The principal subacute pulmonary complications of cocaine use include pulmonary oedema, 'crack lung', interstitial pneumonitis, and bronchiolitis obliterans with organising pneumonia (BOOP). The diagnosis of cocaine-associated pulmonary oedema may be delayed as clinicians may be misled by the young age of the patient. Treatment with diuretics, nitrates, and oxygen followed by mechanical ventilation, if necessary, usually produces rapid improvement. The pathogenesis of this condition is unclear, but the negative inotropic effect of cocaine, which is often marked at high doses, may be an important factor . Crack lung is the term given to acute dyspnoea and hypoxaemia, together with (in more severe cases) fever, haemoptysis, and respiratory failure in crack cocaine users . Lung biopsy reveals diffuse alveolar damage, alveolar haemorrhage, and interstitial and intra-alveolar inflammatory cell infiltration which is eosinophilic in severe cases. These improve promptly with systemic corticosteroid administration, whereas milder cases usually resolve spontaneously within 36 hours. In rare cases, crack users may develop adult respiratory distress syndrome and end-stage respiratory failure due to crack-associated interstitial pneumonitis and BOOP. Use of cocaine or heroin by inhalation can also lead to severe asthma .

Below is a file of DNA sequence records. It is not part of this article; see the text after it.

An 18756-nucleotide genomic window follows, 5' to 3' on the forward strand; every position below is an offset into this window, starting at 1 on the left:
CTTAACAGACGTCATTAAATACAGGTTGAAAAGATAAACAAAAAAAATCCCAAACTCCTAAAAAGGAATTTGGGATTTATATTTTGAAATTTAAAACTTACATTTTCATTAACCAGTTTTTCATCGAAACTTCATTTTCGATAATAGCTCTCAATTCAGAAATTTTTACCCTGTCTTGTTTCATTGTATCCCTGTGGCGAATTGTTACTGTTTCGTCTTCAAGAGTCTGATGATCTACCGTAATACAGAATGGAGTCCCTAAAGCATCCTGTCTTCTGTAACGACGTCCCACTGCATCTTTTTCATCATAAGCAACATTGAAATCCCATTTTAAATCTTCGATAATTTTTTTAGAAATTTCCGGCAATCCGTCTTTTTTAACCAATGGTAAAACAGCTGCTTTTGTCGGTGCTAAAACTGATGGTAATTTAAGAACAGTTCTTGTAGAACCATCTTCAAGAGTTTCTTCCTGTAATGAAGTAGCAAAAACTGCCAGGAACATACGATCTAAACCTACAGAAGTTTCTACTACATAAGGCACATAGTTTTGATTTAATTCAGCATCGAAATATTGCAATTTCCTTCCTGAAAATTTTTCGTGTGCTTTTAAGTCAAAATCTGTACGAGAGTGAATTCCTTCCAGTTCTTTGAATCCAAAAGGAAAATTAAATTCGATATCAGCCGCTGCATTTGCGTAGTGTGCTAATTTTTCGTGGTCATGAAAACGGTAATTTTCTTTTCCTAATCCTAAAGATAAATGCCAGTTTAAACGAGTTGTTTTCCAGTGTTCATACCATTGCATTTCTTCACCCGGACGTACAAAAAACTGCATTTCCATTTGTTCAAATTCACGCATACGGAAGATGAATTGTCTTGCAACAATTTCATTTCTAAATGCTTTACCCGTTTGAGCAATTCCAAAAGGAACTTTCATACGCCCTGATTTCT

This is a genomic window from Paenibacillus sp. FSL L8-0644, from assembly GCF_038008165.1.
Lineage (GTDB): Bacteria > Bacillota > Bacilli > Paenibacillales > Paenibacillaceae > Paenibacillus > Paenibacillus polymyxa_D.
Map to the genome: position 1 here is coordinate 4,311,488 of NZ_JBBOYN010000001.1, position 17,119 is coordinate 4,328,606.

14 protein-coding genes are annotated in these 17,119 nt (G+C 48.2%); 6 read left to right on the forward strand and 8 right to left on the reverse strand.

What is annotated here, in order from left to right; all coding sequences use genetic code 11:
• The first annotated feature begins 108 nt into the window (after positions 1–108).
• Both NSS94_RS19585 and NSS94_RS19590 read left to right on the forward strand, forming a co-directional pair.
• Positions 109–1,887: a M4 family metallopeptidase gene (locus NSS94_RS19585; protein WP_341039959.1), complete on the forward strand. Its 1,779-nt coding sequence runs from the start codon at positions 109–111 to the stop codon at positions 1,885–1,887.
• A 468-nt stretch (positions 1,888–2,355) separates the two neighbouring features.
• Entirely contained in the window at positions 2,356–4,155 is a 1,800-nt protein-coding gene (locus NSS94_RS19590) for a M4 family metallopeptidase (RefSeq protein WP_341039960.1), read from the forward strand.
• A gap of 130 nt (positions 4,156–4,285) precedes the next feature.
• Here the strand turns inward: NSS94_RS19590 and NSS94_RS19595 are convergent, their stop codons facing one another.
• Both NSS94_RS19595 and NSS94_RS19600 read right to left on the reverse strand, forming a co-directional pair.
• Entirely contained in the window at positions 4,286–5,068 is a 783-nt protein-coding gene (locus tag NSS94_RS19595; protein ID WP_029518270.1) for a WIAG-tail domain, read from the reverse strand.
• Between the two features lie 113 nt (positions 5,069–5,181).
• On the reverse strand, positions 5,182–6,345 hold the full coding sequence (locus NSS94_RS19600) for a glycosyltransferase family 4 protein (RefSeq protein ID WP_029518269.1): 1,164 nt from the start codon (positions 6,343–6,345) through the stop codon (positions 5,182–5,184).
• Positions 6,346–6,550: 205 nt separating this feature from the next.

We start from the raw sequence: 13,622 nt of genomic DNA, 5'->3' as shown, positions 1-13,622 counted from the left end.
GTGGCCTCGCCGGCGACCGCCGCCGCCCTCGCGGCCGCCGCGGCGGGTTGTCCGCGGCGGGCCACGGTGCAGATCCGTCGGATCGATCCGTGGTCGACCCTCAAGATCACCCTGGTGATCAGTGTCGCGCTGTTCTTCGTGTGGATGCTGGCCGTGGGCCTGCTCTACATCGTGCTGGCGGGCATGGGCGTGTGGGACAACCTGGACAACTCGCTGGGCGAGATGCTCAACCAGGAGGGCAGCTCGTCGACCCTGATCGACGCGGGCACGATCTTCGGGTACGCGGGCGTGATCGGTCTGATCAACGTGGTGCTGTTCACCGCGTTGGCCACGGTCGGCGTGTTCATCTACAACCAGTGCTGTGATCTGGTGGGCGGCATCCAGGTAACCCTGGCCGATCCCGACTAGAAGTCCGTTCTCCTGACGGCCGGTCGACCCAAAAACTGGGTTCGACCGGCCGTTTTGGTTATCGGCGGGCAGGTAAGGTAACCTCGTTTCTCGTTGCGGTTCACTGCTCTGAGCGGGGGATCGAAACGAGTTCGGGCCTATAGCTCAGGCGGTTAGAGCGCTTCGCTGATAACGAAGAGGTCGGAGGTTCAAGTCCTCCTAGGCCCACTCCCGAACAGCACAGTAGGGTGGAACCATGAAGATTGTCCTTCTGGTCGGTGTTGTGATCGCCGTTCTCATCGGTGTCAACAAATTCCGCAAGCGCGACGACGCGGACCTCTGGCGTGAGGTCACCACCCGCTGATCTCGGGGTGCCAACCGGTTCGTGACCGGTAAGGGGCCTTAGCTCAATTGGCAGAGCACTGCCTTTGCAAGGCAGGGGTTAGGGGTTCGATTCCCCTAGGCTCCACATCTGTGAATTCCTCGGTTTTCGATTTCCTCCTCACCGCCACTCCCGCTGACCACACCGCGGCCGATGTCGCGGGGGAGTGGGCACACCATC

Respiratory depression with bradypnoea and hypoxaemia caused by diamorphine overdose is well known and readily recognised by most clinicians. Similarly, the management is straightforward, first ensuring a patent airway and administering oxygen followed by naloxone or continued respiratory support. It is important to remember that the half-life of naloxone is shorter than that of most commonly abused opioids and thus readministration may be necessary. Respiratory depression and hypostatic pneumonia may occur in gamma hydroxybutyrate (GHB) intoxication. There is no effective antidote, so these patients may require intubation and mechanical ventilation. However, rapid recovery is common, and the patient may improve as preparations for further care are being made.